BMB Graduate Students
Outside of the lab, I'm a football (soccer) fanatic and if I'm not in the lab on weekends, I'm usually playing/watching/attending football matches. That, or camping in the gorge.
Coyle, S.M., Flores J.A., Lim, W.A. Exploitation of latent protein allostery enables evolution of novel and divergent modes of MAP kinase regulation. Cell, 154,875-887.
Greg grew up in the heartland and attended Iowa State University in Ames, Iowa, his hometown. He graduated with a degree in Biology in 2010, and as many young people these days, was unsure of his next step. However, he did know that he had an indelible curiosity and a nagging incapacity to just leave well enough alone, thus he knew science was for him. He soon landed the prestigious position of Research Associate at his alma matter in Genetics, Development, and Cell Biology. There, he studied mechanisms of neuronal diversity in the mammalian retina, specifically with regards to how retinal ganglion cells are produced and what makes certain ganglion cells not like those other ganglion cells. It was interesting work but was focused on whole-cell and even whole tissue-mechanisms, and Greg wanted to know exactly what was happening down to the atom. He has always had a fascination with chemistry, and a passion for biology, thus he knew that biochemistry was indeed his cup of tea. He escaped from the Midwest and landed in Portland for graduate school in the fall of 2012. He chose Dr. Show-Ling Shyng as a mentor and is now happily studying atomic-level mechanisms of KATP channel trafficking and gating regulation. Upon graduation, he hopes to pursue a life in academic science by first landing a post-doc somewhere studying more atomic-level mechanisms, likely in another membrane protein, as he has decided that membrane proteins are the bees-knees.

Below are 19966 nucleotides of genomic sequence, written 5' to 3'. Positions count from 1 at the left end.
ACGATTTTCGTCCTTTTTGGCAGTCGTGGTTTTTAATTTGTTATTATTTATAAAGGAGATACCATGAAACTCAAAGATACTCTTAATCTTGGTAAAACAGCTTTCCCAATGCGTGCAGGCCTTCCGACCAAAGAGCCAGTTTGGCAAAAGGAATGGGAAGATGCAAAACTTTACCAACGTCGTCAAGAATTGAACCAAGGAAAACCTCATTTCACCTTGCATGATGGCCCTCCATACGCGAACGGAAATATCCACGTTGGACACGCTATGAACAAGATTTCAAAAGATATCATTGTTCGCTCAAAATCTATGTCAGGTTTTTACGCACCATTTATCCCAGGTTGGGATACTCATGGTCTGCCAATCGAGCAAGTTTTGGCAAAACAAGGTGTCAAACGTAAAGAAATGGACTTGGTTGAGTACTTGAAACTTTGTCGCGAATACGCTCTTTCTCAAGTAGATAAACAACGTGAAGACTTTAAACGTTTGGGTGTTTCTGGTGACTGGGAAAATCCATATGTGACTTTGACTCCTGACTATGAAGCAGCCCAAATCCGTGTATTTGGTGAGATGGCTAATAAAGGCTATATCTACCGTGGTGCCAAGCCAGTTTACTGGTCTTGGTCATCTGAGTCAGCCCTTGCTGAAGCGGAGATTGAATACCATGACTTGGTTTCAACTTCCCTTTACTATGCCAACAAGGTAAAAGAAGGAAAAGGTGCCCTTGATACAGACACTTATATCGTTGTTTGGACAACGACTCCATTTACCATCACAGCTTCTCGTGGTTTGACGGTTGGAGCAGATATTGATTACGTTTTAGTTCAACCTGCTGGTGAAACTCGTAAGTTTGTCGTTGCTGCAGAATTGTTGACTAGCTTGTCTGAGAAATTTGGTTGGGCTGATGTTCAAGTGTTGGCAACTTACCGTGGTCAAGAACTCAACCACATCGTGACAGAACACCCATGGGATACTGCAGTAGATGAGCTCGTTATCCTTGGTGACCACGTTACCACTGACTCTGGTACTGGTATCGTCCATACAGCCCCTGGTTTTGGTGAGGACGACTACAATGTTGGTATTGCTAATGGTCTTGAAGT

Loftus, A. F., et al. (2013). "Robust measurement of membrane bending moduli using light sheet fluorescence imaging of vesicle fluctuations." Langmuir 29(47): 14588-14594.
Lind EF, et al. (2015) "miR-155 Upregulation in Dendritic Cells Is Sufficient To Break Tolerance In Vivo by Negatively Regulating SHIP1." J Immunology 195(10):4632-40.